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another. I have something at present which much puzzles me, and has for these two months past; and I do suspect he has a hand in it. But, as you have kindly invited me to use freedom, I would beg your thoughts on the paffage where Abraham wiis commanded by God to offer up his fon; and, alier the angel had forbidden it, it is faid that he looked and beheld a ram caught in a thicket by his horns, and he took and offered it up in fiead of his son. But the mystery which I want light upon is this, how this ram can be a type of Chrift as the finner's furety. And yet it must be, because God accepted it as Isaac. Now, though Chrift was God, yet he never suffered in his divine nature. Yet the blood of a ram, when slain, is erpressly said, in Exodus, to be the blood of sprinkling; and, in Numbers, it is said to be the atonement. Nor can I undersiand how the paflover l:umb was a type of Christ; because he is, in the New Testament, said to be the Lamb Nain from the foundation of the world. When first it was brought to my mind I saw it a mystery, but did not think my being enlightened into it was any thing essential. But, as it dwelt on my mind, it lcci me on to the mystery of the Trinity, which I know I am very dark about; and I began to tremLlc, fearing I should be left to fall into some error respecting that grcat mystery, and to be left to fiumble on the dark mountains; and, from the time niy mind was oppressed with it, the dear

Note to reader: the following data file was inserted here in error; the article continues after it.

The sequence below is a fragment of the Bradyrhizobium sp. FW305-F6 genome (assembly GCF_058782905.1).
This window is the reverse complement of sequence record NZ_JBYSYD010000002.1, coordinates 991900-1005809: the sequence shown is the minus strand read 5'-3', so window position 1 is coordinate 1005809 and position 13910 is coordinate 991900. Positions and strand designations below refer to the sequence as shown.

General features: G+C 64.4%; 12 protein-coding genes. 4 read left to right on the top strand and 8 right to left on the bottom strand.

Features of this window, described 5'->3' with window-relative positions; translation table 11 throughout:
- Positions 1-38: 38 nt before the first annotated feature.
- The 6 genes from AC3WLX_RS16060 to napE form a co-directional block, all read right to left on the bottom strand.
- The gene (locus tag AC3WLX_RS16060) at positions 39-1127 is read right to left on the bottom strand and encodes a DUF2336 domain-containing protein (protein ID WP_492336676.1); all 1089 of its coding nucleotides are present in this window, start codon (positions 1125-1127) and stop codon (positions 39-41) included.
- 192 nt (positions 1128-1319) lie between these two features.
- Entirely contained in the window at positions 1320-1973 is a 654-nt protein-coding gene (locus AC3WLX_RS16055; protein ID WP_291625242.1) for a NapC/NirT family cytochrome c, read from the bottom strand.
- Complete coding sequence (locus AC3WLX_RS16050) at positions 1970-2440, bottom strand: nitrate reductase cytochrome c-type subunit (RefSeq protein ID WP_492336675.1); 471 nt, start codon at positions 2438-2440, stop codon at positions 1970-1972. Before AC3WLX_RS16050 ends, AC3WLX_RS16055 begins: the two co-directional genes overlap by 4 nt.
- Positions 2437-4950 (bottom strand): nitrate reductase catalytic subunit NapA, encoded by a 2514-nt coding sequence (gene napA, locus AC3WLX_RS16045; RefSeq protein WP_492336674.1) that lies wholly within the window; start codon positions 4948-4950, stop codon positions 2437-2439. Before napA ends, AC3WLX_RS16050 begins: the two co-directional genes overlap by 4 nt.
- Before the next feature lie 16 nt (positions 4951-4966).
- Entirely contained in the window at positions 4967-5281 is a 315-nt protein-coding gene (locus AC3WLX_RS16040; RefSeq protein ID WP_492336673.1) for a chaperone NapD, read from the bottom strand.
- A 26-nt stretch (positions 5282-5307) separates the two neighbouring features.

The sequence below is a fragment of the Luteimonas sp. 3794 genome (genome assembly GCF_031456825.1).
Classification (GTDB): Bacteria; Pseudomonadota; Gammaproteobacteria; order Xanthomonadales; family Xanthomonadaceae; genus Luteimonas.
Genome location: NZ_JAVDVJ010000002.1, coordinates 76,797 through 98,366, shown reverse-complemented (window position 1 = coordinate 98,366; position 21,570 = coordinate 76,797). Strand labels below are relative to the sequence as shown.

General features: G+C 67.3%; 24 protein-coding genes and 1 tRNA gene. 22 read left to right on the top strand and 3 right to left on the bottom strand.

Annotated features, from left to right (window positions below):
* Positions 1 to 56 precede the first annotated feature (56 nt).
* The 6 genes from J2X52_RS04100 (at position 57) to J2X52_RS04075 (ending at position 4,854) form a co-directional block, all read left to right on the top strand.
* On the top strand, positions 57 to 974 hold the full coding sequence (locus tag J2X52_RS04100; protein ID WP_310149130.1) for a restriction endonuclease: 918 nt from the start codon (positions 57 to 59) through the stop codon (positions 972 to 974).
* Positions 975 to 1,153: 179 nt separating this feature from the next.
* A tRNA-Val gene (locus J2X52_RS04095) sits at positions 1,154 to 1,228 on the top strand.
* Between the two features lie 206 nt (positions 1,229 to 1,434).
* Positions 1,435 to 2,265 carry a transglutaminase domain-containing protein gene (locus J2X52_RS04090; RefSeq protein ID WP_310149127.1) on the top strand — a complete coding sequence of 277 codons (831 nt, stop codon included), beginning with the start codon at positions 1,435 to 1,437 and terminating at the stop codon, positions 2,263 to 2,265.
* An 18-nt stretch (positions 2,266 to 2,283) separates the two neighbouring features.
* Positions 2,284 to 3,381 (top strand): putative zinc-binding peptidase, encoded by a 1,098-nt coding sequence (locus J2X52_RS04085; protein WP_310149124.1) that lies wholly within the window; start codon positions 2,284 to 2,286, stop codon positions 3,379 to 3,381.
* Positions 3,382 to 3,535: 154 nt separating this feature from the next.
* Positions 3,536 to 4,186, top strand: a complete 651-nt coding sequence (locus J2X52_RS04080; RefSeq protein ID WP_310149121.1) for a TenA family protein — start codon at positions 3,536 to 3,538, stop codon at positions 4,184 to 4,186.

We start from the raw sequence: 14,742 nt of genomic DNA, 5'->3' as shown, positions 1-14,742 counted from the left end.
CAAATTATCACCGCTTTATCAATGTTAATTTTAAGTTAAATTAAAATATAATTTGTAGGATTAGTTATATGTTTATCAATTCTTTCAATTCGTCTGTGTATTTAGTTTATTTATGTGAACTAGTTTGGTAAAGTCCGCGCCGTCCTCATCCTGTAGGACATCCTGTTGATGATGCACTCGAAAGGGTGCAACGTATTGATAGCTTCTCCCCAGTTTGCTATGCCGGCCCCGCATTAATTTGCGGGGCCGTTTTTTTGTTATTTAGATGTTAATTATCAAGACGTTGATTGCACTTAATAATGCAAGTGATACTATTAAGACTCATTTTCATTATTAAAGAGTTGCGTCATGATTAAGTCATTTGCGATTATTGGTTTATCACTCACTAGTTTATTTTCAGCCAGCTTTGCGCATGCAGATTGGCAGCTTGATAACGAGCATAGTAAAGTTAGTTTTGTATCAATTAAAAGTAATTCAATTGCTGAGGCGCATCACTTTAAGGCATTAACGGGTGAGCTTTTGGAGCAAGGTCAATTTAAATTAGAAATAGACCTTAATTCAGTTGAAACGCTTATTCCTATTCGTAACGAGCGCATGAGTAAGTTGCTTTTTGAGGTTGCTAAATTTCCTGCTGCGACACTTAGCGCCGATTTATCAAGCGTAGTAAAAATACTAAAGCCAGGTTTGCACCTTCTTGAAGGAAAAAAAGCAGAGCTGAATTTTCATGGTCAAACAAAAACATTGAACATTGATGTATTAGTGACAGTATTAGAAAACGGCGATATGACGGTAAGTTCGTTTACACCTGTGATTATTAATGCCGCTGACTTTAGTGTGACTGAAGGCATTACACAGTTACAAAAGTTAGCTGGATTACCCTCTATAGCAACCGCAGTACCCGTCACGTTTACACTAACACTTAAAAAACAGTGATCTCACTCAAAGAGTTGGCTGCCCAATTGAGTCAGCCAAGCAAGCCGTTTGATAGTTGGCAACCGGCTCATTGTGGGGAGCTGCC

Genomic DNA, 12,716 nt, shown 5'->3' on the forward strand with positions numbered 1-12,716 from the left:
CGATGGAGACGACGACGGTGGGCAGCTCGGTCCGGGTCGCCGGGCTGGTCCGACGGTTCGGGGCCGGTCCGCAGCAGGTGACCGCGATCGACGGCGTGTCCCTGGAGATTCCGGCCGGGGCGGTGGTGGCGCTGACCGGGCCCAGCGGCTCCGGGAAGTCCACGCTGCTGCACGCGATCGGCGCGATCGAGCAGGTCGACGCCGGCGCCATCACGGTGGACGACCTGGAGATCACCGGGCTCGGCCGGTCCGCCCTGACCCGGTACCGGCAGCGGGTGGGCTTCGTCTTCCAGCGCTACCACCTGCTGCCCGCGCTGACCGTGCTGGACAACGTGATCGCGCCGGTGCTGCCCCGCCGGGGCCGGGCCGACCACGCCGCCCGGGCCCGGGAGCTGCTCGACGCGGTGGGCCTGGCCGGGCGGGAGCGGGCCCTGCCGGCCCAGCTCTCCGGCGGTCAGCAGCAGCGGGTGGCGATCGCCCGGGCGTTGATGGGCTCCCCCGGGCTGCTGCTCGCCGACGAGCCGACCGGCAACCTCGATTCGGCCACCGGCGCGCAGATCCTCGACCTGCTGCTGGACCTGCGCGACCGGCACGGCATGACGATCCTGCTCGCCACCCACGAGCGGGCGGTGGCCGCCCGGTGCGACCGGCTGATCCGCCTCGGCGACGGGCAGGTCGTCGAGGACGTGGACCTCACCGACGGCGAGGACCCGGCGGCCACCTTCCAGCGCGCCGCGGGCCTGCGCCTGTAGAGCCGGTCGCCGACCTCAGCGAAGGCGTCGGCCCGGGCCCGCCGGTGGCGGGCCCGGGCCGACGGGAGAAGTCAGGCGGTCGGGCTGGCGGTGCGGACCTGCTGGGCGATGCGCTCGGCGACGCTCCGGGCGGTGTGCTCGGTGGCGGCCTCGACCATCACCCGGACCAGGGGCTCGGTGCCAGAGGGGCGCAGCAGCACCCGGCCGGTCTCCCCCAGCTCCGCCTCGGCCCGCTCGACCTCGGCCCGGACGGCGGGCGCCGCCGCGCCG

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Redeemer of my soul has been more and more obfcured from my sight. I should have mentioned it to you when I was last with you, but I thought it better to make it part of the subject of a letter ; then I should, perhaps, have your answer to refer to at any time, which I have often found a second and third benefit from. I hope the Lord will give you something by which my mind may be relieved from its present perplexity. The latter part of your letter caused me some faintings of heart. It is a fad sign to a nation when God stops the breath of prayer, in his servants, for averting the judgments which they foresee coming on. Those must be bad days when God will not suffer his fervants to stand in the gap. However, the word is gone out of his mouth that it shall be well with the righteous. I hope we shall not have a famine of the word, and then it shall be well with our louls, however we may be called to suffer in our bodies. I have tried to persuade